Roasted butternut squash soup with pumpkin seed pesto and sourdough, BQ Bitesize (£7.50)
Like Soph said above, sometimes the best food is shared with pals, and Soph and I have shared many many bowls and plates and ramequins of great Mancunian food. The sharing part I sometimes struggle with, but I'm learning. A standout this month was our Friday afternoon lunch at the BQ Bitesize cafe in Manchester Craft & Design Centre, a little spin off from their main hustle on Tib Street.
Nothing says "it's still freezing, isn't it?" like a bowl of soup, and this roasted butternut squash version was, well, one to write a best dish about. A thick and creamy winter warmer with the perfect subtle spice, the bowl was doused with an oily pumpkin seed pesto and some whole pumpkin seeds for an occasional crunch. If you're giving me bread to dunk, it better leave a buttery residue on the plate like a well-done crumpet, and of course it did. My arteries won’t thank me when I'm 65 but my current self was chuffed to bits.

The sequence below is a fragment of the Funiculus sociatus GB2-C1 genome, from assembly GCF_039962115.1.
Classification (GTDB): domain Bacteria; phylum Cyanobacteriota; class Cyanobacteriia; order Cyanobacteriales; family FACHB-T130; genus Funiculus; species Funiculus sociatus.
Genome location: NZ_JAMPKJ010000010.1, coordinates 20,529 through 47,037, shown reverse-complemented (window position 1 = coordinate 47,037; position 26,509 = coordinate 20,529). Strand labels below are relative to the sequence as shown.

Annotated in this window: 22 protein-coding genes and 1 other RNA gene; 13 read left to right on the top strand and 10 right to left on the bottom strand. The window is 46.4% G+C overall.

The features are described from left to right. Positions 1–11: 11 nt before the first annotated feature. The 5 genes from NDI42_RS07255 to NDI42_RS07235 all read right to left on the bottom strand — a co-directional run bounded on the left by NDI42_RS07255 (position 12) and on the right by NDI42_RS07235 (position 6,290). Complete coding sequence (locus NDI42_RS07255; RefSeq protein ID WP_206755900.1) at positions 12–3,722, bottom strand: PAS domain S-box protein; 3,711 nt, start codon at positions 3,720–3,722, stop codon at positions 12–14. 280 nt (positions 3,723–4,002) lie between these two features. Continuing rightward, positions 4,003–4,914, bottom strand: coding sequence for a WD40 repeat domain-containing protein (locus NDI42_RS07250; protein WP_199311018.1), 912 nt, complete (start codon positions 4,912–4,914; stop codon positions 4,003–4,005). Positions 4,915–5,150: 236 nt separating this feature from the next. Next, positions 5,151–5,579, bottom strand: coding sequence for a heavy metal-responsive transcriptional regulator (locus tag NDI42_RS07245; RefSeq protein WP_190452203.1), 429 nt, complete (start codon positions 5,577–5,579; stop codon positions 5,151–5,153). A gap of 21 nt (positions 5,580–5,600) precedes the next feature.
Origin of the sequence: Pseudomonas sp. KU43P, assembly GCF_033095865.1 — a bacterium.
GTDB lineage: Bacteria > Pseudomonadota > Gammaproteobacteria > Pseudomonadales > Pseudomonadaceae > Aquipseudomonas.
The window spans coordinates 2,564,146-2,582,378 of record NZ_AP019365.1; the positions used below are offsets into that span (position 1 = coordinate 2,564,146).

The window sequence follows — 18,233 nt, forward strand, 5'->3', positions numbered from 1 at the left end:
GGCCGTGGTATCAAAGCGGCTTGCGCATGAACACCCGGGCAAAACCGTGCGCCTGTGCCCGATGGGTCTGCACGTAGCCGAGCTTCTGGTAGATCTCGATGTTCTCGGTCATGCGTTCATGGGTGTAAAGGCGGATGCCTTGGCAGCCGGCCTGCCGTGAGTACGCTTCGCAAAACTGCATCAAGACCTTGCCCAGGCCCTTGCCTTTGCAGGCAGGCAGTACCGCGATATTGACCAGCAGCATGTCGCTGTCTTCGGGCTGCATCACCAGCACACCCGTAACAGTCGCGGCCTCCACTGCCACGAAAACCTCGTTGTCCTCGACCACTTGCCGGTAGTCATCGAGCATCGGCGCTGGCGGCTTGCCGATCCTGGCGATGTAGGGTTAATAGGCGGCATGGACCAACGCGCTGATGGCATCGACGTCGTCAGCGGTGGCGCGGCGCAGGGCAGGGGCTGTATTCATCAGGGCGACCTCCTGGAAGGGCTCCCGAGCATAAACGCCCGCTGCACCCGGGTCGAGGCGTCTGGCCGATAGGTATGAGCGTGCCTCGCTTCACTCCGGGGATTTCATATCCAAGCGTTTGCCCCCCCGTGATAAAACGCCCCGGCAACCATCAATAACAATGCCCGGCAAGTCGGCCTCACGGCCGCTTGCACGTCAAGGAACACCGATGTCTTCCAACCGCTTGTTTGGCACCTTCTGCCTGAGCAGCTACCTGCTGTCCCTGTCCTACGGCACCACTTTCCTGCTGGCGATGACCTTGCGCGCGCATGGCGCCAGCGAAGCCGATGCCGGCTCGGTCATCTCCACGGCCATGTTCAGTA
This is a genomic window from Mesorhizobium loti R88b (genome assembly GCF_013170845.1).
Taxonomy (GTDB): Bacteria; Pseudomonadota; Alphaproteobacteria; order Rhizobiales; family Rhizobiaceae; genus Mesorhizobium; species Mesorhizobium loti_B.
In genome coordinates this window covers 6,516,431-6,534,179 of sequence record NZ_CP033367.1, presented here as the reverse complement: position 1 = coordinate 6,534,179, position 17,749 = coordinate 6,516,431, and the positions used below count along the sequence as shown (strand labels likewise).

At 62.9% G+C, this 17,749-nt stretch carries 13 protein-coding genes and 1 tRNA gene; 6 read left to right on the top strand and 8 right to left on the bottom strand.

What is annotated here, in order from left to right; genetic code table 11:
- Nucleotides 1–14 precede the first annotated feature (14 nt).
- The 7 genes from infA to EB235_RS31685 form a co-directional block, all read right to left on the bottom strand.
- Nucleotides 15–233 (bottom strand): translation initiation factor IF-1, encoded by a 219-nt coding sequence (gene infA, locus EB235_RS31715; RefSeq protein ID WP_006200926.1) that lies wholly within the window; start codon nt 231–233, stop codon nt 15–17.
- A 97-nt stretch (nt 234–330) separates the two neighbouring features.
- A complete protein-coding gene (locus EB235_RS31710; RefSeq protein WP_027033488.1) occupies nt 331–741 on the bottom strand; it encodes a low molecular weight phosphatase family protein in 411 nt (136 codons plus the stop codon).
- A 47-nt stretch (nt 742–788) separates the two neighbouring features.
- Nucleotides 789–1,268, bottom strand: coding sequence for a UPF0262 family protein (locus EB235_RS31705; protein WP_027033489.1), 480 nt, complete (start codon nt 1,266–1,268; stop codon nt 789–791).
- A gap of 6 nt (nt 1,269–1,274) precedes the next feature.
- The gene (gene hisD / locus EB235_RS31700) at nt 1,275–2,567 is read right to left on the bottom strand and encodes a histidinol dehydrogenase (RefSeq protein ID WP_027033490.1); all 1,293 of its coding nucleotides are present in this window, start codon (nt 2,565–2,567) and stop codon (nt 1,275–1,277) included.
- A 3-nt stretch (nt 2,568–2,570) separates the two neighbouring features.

If you're going the whole hog, get a side of the BQ's crispy potatoes to mop up the last bits of soup and butter like your life depends on it. I know, I know, I sound like I want to marry this little cafe at this point, but they also do incredible hot roast sarnies, and let me tell you, they're hard to come by in the city centre. Just go, and look at some independent crafty creations after you've eaten. Ellie-Jo Johnstone @elliejoj
Cali Cowboy Breakfast, California Coffee and Wine Co. (£14.25)
It’s a ‘best experience’ for me this month, which is what makes a visit to a restaurant something that should be experienced by us all as regularly as time and funds permit. For me, restaurants, cafés, and bars are escape valves from the daily grind, which isn’t all about bunny rabbits and stumbling across Lanie Gardner on YouTube. (If you haven’t heard her yet, google her and Fleetwood Mac).